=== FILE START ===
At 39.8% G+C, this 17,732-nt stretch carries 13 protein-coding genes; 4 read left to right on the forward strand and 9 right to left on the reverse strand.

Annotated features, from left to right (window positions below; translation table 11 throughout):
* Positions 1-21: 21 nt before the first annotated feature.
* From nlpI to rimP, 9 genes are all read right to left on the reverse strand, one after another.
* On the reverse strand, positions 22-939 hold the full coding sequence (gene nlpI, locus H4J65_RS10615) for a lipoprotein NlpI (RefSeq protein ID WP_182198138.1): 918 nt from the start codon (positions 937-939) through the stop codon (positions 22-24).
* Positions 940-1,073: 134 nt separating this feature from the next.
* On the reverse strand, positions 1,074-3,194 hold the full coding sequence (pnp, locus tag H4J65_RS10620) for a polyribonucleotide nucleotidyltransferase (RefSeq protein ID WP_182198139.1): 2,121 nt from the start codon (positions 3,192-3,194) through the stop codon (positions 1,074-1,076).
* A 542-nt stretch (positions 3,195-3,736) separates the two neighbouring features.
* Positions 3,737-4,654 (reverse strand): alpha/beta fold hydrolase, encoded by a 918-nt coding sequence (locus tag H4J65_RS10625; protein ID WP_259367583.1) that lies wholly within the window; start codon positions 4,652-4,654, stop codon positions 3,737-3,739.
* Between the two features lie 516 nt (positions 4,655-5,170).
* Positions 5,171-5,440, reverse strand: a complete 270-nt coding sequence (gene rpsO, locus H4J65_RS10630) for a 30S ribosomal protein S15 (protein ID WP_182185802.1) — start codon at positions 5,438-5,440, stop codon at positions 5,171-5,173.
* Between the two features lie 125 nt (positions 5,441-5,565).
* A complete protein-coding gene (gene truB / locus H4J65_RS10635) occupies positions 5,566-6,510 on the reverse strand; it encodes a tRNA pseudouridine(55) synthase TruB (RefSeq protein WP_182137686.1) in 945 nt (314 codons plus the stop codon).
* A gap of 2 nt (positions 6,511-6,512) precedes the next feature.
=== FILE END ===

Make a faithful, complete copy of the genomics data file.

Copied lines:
At 39.8% G+C, this 17,732-nt stretch carries 13 protein-coding genes; 4 read left to right on the forward strand and 9 right to left on the reverse strand.

Annotated features, from left to right (window positions below; translation table 11 throughout):
* Positions 1-21: 21 nt before the first annotated feature.
* From nlpI to rimP, 9 genes are all read right to left on the reverse strand, one after another.
* On the reverse strand, positions 22-939 hold the full coding sequence (gene nlpI, locus H4J65_RS10615) for a lipoprotein NlpI (RefSeq protein ID WP_182198138.1): 918 nt from the start codon (positions 937-939) through the stop codon (positions 22-24).
* Positions 940-1,073: 134 nt separating this feature from the next.
* On the reverse strand, positions 1,074-3,194 hold the full coding sequence (pnp, locus tag H4J65_RS10620) for a polyribonucleotide nucleotidyltransferase (RefSeq protein ID WP_182198139.1): 2,121 nt from the start codon (positions 3,192-3,194) through the stop codon (positions 1,074-1,076).
* A 542-nt stretch (positions 3,195-3,736) separates the two neighbouring features.
* Positions 3,737-4,654 (reverse strand): alpha/beta fold hydrolase, encoded by a 918-nt coding sequence (locus tag H4J65_RS10625; protein ID WP_259367583.1) that lies wholly within the window; start codon positions 4,652-4,654, stop codon positions 3,737-3,739.
* Between the two features lie 516 nt (positions 4,655-5,170).
* Positions 5,171-5,440, reverse strand: a complete 270-nt coding sequence (gene rpsO, locus H4J65_RS10630) for a 30S ribosomal protein S15 (protein ID WP_182185802.1) — start codon at positions 5,438-5,440, stop codon at positions 5,171-5,173.
* Between the two features lie 125 nt (positions 5,441-5,565).
* A complete protein-coding gene (gene truB / locus H4J65_RS10635) occupies positions 5,566-6,510 on the reverse strand; it encodes a tRNA pseudouridine(55) synthase TruB (RefSeq protein WP_182137686.1) in 945 nt (314 codons plus the stop codon).
* A gap of 2 nt (positions 6,511-6,512) precedes the next feature.